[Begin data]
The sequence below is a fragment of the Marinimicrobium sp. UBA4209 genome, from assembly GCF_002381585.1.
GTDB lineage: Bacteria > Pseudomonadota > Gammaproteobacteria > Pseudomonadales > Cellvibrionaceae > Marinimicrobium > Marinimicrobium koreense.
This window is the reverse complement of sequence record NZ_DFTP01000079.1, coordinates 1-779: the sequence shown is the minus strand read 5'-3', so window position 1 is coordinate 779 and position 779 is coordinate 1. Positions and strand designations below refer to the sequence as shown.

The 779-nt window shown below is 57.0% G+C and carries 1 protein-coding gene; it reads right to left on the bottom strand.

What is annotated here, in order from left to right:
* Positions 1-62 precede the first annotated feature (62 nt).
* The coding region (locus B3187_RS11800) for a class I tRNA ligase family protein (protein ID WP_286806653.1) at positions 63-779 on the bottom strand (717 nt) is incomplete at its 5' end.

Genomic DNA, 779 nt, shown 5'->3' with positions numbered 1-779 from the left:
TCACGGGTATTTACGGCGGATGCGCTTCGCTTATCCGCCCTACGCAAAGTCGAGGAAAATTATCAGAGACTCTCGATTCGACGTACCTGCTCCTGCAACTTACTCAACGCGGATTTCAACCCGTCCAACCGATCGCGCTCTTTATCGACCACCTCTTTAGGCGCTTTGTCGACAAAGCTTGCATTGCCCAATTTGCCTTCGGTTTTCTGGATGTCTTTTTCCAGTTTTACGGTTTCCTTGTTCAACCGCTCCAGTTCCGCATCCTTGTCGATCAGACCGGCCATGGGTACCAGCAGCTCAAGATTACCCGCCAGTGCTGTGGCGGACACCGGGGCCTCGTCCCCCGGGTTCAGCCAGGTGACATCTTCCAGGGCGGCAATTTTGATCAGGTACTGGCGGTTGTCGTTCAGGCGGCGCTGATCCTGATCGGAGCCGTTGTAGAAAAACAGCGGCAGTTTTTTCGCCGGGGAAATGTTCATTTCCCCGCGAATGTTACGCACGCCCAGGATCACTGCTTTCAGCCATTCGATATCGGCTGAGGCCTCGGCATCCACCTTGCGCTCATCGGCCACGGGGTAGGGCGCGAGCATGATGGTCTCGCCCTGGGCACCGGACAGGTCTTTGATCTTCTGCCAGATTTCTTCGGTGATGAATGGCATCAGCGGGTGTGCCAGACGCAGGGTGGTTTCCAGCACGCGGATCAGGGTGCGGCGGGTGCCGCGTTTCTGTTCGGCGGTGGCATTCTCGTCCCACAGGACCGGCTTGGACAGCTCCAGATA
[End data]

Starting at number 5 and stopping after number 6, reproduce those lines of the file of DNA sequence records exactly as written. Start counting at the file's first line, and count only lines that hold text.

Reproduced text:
What is annotated here, in order from left to right:
* Positions 1-62 precede the first annotated feature (62 nt).